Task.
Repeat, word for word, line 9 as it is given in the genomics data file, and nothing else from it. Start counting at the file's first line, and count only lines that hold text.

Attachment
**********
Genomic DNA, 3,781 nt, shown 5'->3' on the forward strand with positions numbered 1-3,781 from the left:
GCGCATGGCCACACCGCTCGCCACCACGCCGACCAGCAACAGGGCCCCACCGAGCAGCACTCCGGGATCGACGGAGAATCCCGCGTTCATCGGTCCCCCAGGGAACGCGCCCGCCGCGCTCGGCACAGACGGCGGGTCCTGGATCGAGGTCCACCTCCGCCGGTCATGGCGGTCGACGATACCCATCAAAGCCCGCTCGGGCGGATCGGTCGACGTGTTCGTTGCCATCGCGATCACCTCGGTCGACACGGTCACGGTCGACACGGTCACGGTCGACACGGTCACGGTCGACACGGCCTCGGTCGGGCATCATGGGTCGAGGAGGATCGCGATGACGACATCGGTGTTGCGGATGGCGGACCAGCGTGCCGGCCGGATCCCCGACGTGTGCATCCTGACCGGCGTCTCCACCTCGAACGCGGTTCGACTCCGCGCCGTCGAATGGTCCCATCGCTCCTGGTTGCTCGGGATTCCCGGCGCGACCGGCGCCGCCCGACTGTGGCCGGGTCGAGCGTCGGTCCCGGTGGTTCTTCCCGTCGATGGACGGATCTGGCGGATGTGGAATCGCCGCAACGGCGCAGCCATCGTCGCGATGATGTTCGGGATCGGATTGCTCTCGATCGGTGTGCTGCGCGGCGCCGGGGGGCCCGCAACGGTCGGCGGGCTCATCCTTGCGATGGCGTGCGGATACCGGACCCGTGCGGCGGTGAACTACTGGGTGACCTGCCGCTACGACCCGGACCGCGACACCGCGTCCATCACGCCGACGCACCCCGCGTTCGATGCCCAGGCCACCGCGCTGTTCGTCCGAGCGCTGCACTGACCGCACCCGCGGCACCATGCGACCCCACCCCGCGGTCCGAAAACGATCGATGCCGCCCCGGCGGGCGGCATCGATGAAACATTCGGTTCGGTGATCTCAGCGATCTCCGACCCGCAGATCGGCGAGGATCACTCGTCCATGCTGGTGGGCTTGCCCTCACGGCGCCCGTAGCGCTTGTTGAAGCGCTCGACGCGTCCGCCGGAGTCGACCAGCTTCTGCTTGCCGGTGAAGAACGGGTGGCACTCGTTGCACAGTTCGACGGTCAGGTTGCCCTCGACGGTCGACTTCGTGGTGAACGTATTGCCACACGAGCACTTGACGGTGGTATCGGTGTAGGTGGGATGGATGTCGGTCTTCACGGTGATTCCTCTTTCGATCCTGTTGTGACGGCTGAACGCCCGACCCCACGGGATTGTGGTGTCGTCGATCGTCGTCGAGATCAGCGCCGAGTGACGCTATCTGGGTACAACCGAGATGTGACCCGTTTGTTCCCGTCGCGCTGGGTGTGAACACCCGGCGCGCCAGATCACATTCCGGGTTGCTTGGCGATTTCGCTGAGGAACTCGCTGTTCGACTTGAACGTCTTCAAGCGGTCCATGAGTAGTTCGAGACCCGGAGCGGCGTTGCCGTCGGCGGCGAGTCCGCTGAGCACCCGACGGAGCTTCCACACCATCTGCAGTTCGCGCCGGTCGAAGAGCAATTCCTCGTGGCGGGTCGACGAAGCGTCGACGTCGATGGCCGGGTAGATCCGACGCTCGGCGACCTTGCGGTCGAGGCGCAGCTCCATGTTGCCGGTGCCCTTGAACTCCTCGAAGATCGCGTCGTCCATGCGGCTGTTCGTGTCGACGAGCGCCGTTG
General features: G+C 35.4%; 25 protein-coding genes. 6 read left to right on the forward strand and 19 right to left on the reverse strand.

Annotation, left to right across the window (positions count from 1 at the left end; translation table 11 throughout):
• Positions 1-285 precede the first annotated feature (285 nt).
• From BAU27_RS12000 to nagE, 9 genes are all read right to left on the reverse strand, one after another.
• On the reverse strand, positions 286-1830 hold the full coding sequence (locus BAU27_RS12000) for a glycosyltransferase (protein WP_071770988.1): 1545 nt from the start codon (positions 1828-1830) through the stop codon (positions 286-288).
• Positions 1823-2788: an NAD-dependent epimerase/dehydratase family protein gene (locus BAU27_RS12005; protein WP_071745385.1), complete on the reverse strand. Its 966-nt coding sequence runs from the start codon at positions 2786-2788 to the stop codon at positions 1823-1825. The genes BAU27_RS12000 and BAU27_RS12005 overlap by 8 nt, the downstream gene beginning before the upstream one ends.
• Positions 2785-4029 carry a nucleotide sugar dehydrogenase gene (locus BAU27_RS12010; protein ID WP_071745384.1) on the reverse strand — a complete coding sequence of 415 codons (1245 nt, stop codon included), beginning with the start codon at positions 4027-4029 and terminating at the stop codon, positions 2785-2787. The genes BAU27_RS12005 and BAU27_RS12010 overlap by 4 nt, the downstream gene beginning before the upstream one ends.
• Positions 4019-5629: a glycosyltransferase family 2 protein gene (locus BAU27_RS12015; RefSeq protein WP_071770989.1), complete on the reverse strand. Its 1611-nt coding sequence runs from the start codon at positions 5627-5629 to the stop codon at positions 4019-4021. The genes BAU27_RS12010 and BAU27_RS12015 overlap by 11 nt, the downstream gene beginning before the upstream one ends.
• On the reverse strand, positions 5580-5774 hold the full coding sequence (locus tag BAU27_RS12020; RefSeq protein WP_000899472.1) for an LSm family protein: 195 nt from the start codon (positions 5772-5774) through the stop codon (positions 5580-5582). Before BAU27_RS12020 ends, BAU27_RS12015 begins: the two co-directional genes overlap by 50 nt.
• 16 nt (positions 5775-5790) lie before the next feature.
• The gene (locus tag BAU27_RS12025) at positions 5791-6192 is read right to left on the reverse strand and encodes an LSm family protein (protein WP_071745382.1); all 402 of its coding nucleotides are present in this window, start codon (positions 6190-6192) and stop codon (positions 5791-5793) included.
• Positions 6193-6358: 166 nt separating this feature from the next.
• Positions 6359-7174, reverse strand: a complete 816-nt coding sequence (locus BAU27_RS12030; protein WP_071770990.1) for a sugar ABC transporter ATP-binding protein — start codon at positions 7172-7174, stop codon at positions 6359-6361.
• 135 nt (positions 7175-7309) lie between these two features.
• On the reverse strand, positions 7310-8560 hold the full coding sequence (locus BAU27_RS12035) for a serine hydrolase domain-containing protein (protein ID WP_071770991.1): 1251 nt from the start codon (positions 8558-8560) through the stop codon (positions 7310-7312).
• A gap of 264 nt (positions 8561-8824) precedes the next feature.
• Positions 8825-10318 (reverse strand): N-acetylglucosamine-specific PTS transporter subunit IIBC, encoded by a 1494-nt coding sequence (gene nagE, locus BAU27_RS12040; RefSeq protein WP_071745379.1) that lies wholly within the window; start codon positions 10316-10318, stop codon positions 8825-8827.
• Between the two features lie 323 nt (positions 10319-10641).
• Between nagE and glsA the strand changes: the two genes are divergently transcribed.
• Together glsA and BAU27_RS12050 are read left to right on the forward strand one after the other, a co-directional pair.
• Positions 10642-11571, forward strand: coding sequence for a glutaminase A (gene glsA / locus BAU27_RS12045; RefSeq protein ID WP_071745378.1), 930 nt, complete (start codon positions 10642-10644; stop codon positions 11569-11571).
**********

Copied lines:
• Positions 2785-4029 carry a nucleotide sugar dehydrogenase gene (locus BAU27_RS12010; protein ID WP_071745384.1) on the reverse strand — a complete coding sequence of 415 codons (1245 nt, stop codon included), beginning with the start codon at positions 4027-4029 and terminating at the stop codon, positions 2785-2787. The genes BAU27_RS12005 and BAU27_RS12010 overlap by 4 nt, the downstream gene beginning before the upstream one ends.